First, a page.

5 tips for when your teen starts dating
Our relationships with our friends and family bring the most meaning and fun to our lives. They are also the most painful.
Disappointments in relationships are one of the more common triggers of suicide attempts by teens. Some are romantic relationships that go awry, while others are related to parents and peers. Relationships are a challenge for all of us, but more so for teens who feel both love and anguish so intensely.
These kids have experienced the powerful emotions when you are attracted to another person. They’ve enjoyed the laughter and companionship, and that feeling when someone truly understands the real you, without the phoniness and masks that most of us wear throughout the day. They feel accepted, invigorated, challenged, and safe. They feel loved.
Tough stuff comes with such good times. Relationships inevitably involve disappointments, conflict, and hurt. The pain feels intense and endless. Some kids think that death is the only remedy to end the sadness.
Adults know that bad times (and good times) will pass. We know that the idealized love captured on a Hallmark card doesn’t represent real life. Life is both love and pain.
When kids begin dating, I offer them the following guidance about romantic relationships.
- Find someone nice. It’s important to pay attention not only to how the other person treats you, but how they interact with others, and that includes their parents, teachers, and the less popular kids at school.
- Is this person emotionally stable? Adolescence is a time when it feels as if you have little control over your emotions, but you do. Avoid relationships that involve lots of drama and emotional outbursts. It’s not a good indicator for the viability of a long-term relationship if your romantic partner gets easily upset or angry.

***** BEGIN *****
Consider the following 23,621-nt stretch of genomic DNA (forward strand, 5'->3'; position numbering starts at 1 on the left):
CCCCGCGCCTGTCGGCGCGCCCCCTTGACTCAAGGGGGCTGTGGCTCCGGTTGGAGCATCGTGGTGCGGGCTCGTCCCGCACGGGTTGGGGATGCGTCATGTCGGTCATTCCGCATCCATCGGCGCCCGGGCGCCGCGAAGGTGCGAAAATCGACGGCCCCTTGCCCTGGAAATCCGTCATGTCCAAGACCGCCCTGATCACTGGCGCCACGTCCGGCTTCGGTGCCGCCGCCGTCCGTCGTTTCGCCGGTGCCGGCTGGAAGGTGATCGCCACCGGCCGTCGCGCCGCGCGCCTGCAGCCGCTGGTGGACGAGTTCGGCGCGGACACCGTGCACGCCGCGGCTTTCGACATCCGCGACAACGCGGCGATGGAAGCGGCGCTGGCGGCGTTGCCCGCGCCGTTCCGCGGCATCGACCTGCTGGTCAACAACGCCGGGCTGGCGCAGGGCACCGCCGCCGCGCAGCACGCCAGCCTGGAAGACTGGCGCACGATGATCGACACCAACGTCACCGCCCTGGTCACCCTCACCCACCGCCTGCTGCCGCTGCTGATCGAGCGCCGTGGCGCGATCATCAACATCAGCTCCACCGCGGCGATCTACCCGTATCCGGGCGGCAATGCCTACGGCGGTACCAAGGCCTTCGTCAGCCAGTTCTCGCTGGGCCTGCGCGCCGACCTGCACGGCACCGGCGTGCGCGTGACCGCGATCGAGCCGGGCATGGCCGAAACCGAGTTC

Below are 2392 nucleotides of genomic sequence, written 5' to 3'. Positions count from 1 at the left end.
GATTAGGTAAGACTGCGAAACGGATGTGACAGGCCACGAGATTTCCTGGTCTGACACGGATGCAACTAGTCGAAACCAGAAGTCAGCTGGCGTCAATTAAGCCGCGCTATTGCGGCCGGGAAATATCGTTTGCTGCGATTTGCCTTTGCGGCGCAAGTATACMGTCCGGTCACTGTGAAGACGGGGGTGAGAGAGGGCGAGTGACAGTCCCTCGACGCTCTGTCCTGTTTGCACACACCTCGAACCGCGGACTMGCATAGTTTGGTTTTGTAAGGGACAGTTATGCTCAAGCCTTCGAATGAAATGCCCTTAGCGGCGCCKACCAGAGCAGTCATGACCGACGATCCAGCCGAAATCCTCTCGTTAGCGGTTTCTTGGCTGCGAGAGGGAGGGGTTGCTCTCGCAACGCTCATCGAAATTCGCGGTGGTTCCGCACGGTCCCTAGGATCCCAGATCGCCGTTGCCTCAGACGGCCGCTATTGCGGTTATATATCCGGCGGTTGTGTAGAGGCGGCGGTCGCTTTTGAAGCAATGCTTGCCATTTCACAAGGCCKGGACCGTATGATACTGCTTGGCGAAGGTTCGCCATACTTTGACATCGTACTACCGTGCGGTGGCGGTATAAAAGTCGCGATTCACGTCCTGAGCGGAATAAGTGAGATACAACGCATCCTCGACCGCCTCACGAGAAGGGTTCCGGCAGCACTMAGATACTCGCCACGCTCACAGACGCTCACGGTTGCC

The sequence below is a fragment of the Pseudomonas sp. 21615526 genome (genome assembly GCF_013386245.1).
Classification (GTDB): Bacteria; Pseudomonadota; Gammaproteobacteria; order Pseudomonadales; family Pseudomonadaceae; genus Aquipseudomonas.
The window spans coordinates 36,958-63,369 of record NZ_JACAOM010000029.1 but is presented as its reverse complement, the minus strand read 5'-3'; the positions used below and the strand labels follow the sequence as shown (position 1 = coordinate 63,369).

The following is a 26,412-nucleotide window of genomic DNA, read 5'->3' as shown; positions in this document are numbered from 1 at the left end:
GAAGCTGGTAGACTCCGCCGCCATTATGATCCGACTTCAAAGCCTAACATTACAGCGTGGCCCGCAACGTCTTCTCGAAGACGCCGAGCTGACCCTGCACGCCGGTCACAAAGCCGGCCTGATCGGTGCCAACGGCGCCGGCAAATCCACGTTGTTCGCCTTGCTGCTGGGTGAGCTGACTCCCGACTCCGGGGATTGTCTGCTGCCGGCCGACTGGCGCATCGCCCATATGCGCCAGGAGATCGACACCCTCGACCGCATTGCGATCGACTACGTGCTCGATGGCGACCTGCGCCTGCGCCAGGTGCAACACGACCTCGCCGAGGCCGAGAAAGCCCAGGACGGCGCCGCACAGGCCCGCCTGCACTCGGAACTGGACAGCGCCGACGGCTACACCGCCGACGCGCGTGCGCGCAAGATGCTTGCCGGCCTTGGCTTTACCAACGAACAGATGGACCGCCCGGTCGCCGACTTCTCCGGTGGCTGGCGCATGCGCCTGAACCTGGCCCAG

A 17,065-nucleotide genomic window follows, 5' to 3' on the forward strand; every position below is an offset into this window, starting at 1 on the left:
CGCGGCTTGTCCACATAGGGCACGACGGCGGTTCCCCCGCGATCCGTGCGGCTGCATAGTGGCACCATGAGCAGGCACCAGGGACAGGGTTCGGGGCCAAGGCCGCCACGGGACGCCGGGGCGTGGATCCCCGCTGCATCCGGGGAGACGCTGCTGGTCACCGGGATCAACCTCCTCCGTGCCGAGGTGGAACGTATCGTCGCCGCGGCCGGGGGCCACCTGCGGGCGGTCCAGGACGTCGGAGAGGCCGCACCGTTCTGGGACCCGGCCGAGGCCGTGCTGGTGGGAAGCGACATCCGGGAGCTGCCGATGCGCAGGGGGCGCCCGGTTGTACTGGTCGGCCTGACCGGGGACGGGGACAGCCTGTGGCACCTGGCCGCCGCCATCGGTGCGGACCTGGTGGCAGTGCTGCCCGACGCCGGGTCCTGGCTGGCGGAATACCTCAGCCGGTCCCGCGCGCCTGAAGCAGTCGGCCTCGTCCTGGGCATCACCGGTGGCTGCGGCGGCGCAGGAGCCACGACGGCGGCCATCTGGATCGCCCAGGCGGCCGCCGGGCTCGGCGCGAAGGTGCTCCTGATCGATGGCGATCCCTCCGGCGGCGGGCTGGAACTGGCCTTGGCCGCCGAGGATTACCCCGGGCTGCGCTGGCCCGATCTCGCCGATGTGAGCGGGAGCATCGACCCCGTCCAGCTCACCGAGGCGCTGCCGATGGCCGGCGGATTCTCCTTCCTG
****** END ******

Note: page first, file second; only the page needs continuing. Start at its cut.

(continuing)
- Do you have shared values? Aside from the physical attraction, it’s nice to be around people who share your interests and values. You need not have the same tastes in music or YouTube videos, but there needs to be fundamental congruence in underlying values for that relationship to develop.
- Is this person positive? Bad stuff happens to us every day. Positive people are good at doing two things. They don’t overreact, having the ability to put today’s frustrations in a broader context. Second, they deal with difficulties, rather than whining about them endlessly. They have a sense of gratitude for what is good, rather than lamenting for an idealized world.
- Act upon any indicator of a toxic temperament. Here’s my list---any emotional, physical, or sexual abuse of you or others, drug use, lying or deceitfulness. End the relationship if your partner exhibits any those symptoms.